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The Real Mo Farah bbc documentary tv programme, wife tania twin brother real name

The Real Mo Farah bbc documentary tv programme, wife tania twin brother real name
Mo Farah at the Rio Olympics in 2016, where he won two gold medals.

Mo Farah, a British runner, says he was sold as a child.

Farah, who has won four gold medals at the Olympics, said this in a documentary. British officials said that it wouldn't make him lose his citizenship.

Mo Farah is the first British track and field athlete to win four gold medals at the Olympics. He said that he was brought to the UK under a false name when he was a child.

Farah is one of Britain's most famous athletes. The shocking news changed his life story in a big way. It also made people wonder about his citizenship in a country where fights over immigration have become a very divisive issue in recent years.

"Most people know me as Mo Farah, but that's not my name or the truth," he said in a BBC documentary that will come out on Wednesday.

"The real story is that I was born as Hussein Abdi Kahin in Somaliland, which is north of Somalia. "Despite what I've said in the past, my parents never lived in the U.K.," Farah said in clips from the documentary that were released on Monday.

Farah, who is 39, has said before that he and his parents came to Britain as refugees.

He said that telling his story put his citizenship at risk, but the British government quickly let him know that he had little to worry about. In a statement released on Tuesday, a Home Office spokesman said that Farah would not be punished and that anyone who said otherwise was wrong.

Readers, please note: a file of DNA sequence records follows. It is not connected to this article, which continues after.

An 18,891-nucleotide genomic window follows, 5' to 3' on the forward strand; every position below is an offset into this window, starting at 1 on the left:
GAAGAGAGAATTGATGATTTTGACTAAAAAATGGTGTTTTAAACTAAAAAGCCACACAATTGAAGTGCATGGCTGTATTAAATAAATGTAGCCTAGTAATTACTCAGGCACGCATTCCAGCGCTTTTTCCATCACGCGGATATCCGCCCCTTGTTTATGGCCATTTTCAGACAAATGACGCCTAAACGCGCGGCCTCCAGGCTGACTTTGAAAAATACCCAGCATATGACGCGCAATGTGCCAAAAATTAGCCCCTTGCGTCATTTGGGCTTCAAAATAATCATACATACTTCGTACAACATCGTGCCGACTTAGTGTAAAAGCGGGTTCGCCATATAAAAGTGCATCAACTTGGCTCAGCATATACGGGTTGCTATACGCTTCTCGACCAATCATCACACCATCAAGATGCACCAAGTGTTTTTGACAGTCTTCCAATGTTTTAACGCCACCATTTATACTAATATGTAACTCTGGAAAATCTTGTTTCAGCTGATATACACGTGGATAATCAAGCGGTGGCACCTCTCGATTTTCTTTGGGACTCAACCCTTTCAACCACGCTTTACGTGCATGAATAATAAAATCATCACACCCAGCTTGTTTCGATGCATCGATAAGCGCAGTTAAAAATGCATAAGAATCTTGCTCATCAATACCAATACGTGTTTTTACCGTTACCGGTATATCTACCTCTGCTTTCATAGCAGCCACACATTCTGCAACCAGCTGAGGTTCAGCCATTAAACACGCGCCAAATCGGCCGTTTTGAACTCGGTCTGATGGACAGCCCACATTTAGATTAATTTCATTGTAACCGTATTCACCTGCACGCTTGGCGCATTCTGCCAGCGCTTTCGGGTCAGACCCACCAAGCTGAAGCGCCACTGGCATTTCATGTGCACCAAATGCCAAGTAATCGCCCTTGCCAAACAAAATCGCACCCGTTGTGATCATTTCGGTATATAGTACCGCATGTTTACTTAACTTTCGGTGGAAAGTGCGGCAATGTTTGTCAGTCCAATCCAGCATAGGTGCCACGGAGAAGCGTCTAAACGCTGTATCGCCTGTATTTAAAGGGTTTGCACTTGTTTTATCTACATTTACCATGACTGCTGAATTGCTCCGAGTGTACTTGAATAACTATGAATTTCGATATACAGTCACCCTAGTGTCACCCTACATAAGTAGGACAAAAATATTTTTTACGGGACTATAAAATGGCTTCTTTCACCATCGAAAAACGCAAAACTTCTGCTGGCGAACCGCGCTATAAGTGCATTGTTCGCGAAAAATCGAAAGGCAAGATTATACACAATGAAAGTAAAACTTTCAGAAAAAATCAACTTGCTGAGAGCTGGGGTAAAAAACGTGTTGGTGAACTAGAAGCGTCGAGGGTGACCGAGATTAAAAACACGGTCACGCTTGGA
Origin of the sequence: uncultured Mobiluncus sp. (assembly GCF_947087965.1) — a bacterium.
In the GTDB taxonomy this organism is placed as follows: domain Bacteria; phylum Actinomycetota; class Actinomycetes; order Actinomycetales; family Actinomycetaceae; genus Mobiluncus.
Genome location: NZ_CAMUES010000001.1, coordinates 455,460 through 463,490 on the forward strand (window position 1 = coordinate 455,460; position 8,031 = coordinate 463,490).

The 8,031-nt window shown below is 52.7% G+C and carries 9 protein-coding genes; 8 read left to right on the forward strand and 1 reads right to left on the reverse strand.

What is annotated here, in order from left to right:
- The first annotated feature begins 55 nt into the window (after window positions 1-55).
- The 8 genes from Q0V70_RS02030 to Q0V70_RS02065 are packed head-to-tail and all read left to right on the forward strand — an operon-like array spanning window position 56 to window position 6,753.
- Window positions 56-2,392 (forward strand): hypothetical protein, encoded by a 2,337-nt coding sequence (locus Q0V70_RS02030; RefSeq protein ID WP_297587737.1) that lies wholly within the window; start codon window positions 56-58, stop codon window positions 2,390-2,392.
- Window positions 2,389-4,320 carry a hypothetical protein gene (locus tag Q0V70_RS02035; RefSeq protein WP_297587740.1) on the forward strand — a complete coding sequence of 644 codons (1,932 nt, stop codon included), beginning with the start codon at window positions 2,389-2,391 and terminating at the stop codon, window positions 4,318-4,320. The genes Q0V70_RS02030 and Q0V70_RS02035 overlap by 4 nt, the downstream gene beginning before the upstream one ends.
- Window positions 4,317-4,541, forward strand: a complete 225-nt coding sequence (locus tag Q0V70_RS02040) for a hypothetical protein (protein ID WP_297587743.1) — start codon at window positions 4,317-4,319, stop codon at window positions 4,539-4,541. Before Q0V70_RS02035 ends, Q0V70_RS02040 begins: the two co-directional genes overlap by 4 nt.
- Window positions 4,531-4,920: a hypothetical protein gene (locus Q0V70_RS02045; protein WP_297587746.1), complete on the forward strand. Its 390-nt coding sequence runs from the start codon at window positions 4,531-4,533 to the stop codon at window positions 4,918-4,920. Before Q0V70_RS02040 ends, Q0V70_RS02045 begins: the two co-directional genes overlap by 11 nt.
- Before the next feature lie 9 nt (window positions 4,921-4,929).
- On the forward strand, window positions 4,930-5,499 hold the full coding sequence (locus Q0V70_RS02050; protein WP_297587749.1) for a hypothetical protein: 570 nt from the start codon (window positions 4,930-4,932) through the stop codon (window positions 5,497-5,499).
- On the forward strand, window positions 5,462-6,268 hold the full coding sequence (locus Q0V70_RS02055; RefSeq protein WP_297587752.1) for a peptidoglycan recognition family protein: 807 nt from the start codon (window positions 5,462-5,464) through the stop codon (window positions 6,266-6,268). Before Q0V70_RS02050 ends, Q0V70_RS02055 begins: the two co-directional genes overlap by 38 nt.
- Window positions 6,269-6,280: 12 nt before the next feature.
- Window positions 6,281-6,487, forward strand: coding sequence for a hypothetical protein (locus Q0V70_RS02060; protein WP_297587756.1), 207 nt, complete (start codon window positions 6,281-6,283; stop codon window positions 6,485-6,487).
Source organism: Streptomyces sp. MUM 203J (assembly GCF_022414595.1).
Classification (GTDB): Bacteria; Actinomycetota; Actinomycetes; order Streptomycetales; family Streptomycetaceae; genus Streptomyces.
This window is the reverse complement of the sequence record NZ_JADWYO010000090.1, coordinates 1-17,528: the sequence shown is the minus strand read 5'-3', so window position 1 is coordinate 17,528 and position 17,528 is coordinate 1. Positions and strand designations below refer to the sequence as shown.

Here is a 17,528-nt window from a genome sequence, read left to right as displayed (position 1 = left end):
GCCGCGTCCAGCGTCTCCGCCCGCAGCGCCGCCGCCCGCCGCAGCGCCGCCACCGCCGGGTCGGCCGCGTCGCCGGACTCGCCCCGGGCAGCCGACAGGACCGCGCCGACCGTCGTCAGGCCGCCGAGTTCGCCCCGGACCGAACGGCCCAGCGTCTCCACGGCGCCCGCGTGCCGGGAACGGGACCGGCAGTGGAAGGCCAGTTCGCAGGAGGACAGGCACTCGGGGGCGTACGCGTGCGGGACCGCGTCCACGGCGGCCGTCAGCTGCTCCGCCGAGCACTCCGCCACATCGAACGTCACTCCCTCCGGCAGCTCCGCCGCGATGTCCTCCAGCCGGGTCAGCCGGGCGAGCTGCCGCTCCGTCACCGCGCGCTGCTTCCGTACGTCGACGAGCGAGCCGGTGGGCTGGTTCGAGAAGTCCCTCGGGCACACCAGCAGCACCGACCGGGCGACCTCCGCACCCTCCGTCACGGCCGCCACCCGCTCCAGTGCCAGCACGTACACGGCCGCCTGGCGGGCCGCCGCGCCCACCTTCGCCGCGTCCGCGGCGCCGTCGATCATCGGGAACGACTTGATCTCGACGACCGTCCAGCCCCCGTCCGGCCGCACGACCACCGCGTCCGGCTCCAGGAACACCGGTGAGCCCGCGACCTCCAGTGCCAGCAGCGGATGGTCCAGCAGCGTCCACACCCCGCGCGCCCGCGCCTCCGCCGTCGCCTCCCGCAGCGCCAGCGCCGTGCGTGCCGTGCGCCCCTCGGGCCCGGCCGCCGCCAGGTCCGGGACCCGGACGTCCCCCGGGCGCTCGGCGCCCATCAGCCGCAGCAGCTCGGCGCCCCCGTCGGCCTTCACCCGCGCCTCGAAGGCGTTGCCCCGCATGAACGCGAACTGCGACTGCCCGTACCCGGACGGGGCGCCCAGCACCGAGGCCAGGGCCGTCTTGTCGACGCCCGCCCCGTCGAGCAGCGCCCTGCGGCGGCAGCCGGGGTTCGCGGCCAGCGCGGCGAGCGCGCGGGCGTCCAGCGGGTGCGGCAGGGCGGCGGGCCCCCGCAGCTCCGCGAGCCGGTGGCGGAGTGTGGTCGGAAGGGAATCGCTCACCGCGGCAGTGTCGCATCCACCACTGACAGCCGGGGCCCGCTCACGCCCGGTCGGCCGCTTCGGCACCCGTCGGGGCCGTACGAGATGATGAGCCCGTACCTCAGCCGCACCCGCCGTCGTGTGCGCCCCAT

The Real Mo Farah

The government says that children are not responsible for fraud or false statements made by their parents or guardians.

Alan Briddock, a lawyer who spoke with Farah for the documentary, said that Farah probably wouldn't lose his citizenship because he was trafficked as a child and told the authorities about it.

In the documentary, Farah said that after his father was killed in Somalia's civil war, he was split up from his family. He came to Britain with a woman when he was 9 years old, but he was given the name of another child, Mohamed Farah. He thought he was going to stay with family, but instead he was forced to work in a house.

"I had all of my relative's contact information, but when we got to her house, the woman took it from me, ripped it up in front of me, and threw it in the trash. That's when I knew I was in trouble," he said.

"If I wanted to eat, it was my job to take care of those kids, give them baths, feed them, and clean up after them," Farah said. "And she said, 'Don't say anything if you ever want to see your family again. If you say anything, they'll take you away.'"

Last week, Farah went to the Platinum Jubilee Pageant to honor Queen Elizabeth II.
Last week, Farah went to the Platinum Jubilee Pageant to honor Queen Elizabeth II.

Farah told his gym teacher, Alan Watkinson, who he really was when he went to school years later. He was given to the mother of a friend.

With the help of Watkinson, Farah was given British citizenship in July 2000 under the name Mohamed Farah. He went on to become one of the most famous athletes in Britain.

Farah, a long-distance runner, won two gold medals in the 5,000-meter and 10,000-meter races at the 2012 London Olympics. Four years later, at the Olympics in Rio de Janeiro, he won gold in both races, even though he had a scary fall in the middle of the 10,000.

In 2017, Farah was given the title of "Sir" by Queen Elizabeth II.

Since he took a short break from track and field in 2017, he has run in major marathons. In 2018, when he won the Chicago Marathon with a time of 2 hours, 5 minutes, and 11 seconds, he set a national record.

Farah just said that he will run the London Marathon on Oct. 2, 2019. This will be his first marathon since 2019.

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